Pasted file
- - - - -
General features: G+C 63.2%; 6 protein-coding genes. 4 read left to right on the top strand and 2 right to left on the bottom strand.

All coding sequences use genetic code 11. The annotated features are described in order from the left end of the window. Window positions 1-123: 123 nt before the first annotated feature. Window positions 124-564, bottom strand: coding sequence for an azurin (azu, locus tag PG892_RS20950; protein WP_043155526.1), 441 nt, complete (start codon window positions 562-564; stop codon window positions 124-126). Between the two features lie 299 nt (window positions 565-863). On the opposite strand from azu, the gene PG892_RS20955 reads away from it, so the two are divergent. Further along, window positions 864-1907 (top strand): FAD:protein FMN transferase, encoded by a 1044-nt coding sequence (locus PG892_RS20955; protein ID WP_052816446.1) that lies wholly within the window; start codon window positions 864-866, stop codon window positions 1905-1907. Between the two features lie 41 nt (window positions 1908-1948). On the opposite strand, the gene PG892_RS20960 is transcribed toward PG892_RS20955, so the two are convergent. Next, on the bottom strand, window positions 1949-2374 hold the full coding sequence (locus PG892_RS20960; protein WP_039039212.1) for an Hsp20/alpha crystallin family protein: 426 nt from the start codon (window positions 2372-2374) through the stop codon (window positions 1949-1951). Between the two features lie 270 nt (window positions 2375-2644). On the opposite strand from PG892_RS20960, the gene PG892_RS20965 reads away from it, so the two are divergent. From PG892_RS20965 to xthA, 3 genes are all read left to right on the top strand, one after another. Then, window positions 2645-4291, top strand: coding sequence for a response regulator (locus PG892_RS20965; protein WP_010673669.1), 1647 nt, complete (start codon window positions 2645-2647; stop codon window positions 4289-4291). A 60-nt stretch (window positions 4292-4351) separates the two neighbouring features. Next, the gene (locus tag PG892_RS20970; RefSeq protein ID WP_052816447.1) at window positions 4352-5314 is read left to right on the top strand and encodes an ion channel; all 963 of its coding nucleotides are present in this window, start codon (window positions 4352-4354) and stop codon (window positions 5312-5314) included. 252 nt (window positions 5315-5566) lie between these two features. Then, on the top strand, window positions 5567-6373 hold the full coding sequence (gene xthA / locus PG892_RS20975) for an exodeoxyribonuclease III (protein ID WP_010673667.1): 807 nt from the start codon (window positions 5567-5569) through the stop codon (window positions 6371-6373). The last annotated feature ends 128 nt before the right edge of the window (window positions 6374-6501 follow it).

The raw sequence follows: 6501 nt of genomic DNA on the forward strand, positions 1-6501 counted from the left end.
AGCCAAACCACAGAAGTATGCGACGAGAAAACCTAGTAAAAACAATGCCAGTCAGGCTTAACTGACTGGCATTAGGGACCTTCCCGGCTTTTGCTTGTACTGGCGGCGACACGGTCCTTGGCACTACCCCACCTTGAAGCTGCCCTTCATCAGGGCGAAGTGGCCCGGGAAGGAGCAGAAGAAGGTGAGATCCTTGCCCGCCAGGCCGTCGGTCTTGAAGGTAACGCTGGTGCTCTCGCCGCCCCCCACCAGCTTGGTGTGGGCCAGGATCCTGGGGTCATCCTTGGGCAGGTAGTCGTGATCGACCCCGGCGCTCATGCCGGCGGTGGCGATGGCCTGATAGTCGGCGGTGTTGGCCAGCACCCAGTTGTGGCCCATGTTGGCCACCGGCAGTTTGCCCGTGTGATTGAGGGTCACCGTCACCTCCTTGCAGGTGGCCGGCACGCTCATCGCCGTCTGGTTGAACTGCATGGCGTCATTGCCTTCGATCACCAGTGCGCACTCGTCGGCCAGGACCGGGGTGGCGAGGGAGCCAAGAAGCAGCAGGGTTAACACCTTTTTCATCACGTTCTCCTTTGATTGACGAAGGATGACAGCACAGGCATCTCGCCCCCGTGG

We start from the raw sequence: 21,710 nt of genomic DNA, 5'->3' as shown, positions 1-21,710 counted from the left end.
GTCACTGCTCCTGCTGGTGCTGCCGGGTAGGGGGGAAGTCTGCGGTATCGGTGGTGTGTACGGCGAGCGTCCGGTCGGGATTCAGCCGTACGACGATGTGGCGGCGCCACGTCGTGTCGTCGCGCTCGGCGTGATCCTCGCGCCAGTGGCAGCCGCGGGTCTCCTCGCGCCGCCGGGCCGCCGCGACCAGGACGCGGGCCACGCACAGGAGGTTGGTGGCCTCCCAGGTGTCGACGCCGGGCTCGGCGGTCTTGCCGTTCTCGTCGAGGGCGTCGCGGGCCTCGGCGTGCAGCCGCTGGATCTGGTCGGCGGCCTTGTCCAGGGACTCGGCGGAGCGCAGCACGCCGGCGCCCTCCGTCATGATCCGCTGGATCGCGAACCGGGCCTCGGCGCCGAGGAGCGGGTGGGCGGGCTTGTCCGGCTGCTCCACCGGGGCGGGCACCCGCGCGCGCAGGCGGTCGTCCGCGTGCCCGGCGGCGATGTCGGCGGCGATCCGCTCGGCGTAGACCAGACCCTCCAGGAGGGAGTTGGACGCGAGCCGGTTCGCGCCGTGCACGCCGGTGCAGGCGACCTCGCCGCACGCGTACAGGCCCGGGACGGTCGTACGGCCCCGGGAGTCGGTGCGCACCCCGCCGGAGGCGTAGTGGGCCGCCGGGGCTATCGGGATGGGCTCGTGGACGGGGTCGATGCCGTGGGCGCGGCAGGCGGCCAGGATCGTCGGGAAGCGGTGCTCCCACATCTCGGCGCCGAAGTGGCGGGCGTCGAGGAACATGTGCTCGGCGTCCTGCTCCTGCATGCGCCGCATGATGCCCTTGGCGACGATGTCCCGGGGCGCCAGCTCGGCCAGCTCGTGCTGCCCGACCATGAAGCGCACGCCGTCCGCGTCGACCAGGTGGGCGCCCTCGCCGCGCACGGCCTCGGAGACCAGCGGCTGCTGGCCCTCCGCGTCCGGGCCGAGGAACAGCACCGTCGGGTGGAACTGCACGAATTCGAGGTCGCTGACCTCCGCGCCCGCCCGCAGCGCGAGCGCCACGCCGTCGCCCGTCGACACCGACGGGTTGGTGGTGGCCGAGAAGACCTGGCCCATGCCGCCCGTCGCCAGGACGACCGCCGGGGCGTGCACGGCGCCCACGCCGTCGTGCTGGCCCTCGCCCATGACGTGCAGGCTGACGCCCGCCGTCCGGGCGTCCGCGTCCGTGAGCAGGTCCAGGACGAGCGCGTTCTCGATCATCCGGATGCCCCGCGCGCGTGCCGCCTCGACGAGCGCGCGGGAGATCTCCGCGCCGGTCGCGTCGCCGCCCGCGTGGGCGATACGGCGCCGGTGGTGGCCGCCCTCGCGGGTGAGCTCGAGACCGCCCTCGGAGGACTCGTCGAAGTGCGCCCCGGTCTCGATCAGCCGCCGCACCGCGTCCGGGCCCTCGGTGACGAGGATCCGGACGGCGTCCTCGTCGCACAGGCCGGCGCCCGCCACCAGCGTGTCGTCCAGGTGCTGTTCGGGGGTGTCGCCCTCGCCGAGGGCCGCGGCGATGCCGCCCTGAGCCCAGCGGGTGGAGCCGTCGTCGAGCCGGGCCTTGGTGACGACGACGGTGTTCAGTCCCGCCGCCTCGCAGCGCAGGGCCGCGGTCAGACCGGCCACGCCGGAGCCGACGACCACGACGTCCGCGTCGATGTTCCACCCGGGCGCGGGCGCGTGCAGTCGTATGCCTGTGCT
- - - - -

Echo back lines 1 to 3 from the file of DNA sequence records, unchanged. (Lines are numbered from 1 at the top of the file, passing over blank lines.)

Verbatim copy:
General features: G+C 63.2%; 6 protein-coding genes. 4 read left to right on the top strand and 2 right to left on the bottom strand.

All coding sequences use genetic code 11. The annotated features are described in order from the left end of the window. Window positions 1-123: 123 nt before the first annotated feature. Window positions 124-564, bottom strand: coding sequence for an azurin (azu, locus tag PG892_RS20950; protein WP_043155526.1), 441 nt, complete (start codon window positions 562-564; stop codon window positions 124-126). Between the two features lie 299 nt (window positions 565-863). On the opposite strand from azu, the gene PG892_RS20955 reads away from it, so the two are divergent. Further along, window positions 864-1907 (top strand): FAD:protein FMN transferase, encoded by a 1044-nt coding sequence (locus PG892_RS20955; protein ID WP_052816446.1) that lies wholly within the window; start codon window positions 864-866, stop codon window positions 1905-1907. Between the two features lie 41 nt (window positions 1908-1948). On the opposite strand, the gene PG892_RS20960 is transcribed toward PG892_RS20955, so the two are convergent. Next, on the bottom strand, window positions 1949-2374 hold the full coding sequence (locus PG892_RS20960; protein WP_039039212.1) for an Hsp20/alpha crystallin family protein: 426 nt from the start codon (window positions 2372-2374) through the stop codon (window positions 1949-1951). Between the two features lie 270 nt (window positions 2375-2644). On the opposite strand from PG892_RS20960, the gene PG892_RS20965 reads away from it, so the two are divergent. From PG892_RS20965 to xthA, 3 genes are all read left to right on the top strand, one after another. Then, window positions 2645-4291, top strand: coding sequence for a response regulator (locus PG892_RS20965; protein WP_010673669.1), 1647 nt, complete (start codon window positions 2645-2647; stop codon window positions 4289-4291). A 60-nt stretch (window positions 4292-4351) separates the two neighbouring features. Next, the gene (locus tag PG892_RS20970; RefSeq protein ID WP_052816447.1) at window positions 4352-5314 is read left to right on the top strand and encodes an ion channel; all 963 of its coding nucleotides are present in this window, start codon (window positions 4352-4354) and stop codon (window positions 5312-5314) included. 252 nt (window positions 5315-5566) lie between these two features. Then, on the top strand, window positions 5567-6373 hold the full coding sequence (gene xthA / locus PG892_RS20975) for an exodeoxyribonuclease III (protein ID WP_010673667.1): 807 nt from the start codon (window positions 5567-5569) through the stop codon (window positions 6371-6373). The last annotated feature ends 128 nt before the right edge of the window (window positions 6374-6501 follow it).

The raw sequence follows: 6501 nt of genomic DNA on the forward strand, positions 1-6501 counted from the left end.